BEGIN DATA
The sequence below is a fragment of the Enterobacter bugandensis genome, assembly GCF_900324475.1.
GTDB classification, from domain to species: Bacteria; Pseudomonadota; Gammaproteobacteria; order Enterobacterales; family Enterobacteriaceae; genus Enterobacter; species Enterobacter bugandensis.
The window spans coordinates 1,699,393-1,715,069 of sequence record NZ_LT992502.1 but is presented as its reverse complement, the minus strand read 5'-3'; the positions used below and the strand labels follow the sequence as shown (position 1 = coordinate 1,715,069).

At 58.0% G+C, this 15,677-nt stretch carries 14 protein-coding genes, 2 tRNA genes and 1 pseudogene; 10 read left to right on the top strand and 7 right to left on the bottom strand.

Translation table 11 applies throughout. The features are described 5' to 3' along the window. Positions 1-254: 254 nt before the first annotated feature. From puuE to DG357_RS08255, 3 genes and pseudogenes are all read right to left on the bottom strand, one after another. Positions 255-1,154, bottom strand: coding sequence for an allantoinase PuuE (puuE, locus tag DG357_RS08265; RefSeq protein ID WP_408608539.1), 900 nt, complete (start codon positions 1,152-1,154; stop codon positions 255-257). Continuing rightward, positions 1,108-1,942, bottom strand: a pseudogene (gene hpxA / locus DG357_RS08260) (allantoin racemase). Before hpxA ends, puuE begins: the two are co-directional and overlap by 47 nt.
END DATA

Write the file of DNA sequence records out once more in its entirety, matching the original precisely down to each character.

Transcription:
The sequence below is a fragment of the Enterobacter bugandensis genome, assembly GCF_900324475.1.
GTDB classification, from domain to species: Bacteria; Pseudomonadota; Gammaproteobacteria; order Enterobacterales; family Enterobacteriaceae; genus Enterobacter; species Enterobacter bugandensis.
The window spans coordinates 1,699,393-1,715,069 of sequence record NZ_LT992502.1 but is presented as its reverse complement, the minus strand read 5'-3'; the positions used below and the strand labels follow the sequence as shown (position 1 = coordinate 1,715,069).

At 58.0% G+C, this 15,677-nt stretch carries 14 protein-coding genes, 2 tRNA genes and 1 pseudogene; 10 read left to right on the top strand and 7 right to left on the bottom strand.

Translation table 11 applies throughout. The features are described 5' to 3' along the window. Positions 1-254: 254 nt before the first annotated feature. From puuE to DG357_RS08255, 3 genes and pseudogenes are all read right to left on the bottom strand, one after another. Positions 255-1,154, bottom strand: coding sequence for an allantoinase PuuE (puuE, locus tag DG357_RS08265; RefSeq protein ID WP_408608539.1), 900 nt, complete (start codon positions 1,152-1,154; stop codon positions 255-257). Continuing rightward, positions 1,108-1,942, bottom strand: a pseudogene (gene hpxA / locus DG357_RS08260) (allantoin racemase). Before hpxA ends, puuE begins: the two are co-directional and overlap by 47 nt.